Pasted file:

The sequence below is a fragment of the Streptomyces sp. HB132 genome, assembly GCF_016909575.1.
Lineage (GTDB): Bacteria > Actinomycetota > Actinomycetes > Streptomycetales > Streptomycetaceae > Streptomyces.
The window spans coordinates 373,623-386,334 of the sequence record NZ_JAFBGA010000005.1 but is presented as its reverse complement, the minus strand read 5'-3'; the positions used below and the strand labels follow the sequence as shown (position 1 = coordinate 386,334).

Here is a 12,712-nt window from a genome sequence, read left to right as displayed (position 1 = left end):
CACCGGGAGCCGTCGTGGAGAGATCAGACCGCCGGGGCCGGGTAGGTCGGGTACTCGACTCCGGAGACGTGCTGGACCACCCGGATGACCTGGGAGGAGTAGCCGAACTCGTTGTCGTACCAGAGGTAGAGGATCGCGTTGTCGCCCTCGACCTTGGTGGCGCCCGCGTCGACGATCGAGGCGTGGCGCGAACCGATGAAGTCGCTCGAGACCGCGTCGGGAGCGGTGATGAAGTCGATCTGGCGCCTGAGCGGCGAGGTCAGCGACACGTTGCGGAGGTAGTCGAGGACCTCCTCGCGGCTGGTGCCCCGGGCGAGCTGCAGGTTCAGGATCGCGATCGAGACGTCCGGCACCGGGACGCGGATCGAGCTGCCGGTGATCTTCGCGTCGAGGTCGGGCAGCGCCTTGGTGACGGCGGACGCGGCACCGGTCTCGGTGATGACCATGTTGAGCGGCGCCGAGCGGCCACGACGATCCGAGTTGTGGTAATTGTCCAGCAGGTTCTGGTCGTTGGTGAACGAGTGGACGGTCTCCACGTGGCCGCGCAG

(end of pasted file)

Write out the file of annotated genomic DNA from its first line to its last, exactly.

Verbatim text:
The sequence below is a fragment of the Streptomyces sp. HB132 genome, assembly GCF_016909575.1.
Lineage (GTDB): Bacteria > Actinomycetota > Actinomycetes > Streptomycetales > Streptomycetaceae > Streptomyces.
The window spans coordinates 373,623-386,334 of the sequence record NZ_JAFBGA010000005.1 but is presented as its reverse complement, the minus strand read 5'-3'; the positions used below and the strand labels follow the sequence as shown (position 1 = coordinate 386,334).

Here is a 12,712-nt window from a genome sequence, read left to right as displayed (position 1 = left end):
CACCGGGAGCCGTCGTGGAGAGATCAGACCGCCGGGGCCGGGTAGGTCGGGTACTCGACTCCGGAGACGTGCTGGACCACCCGGATGACCTGGGAGGAGTAGCCGAACTCGTTGTCGTACCAGAGGTAGAGGATCGCGTTGTCGCCCTCGACCTTGGTGGCGCCCGCGTCGACGATCGAGGCGTGGCGCGAACCGATGAAGTCGCTCGAGACCGCGTCGGGAGCGGTGATGAAGTCGATCTGGCGCCTGAGCGGCGAGGTCAGCGACACGTTGCGGAGGTAGTCGAGGACCTCCTCGCGGCTGGTGCCCCGGGCGAGCTGCAGGTTCAGGATCGCGATCGAGACGTCCGGCACCGGGACGCGGATCGAGCTGCCGGTGATCTTCGCGTCGAGGTCGGGCAGCGCCTTGGTGACGGCGGACGCGGCACCGGTCTCGGTGATGACCATGTTGAGCGGCGCCGAGCGGCCACGACGATCCGAGTTGTGGTAATTGTCCAGCAGGTTCTGGTCGTTGGTGAACGAGTGGACGGTCTCCACGTGGCCGCGCAG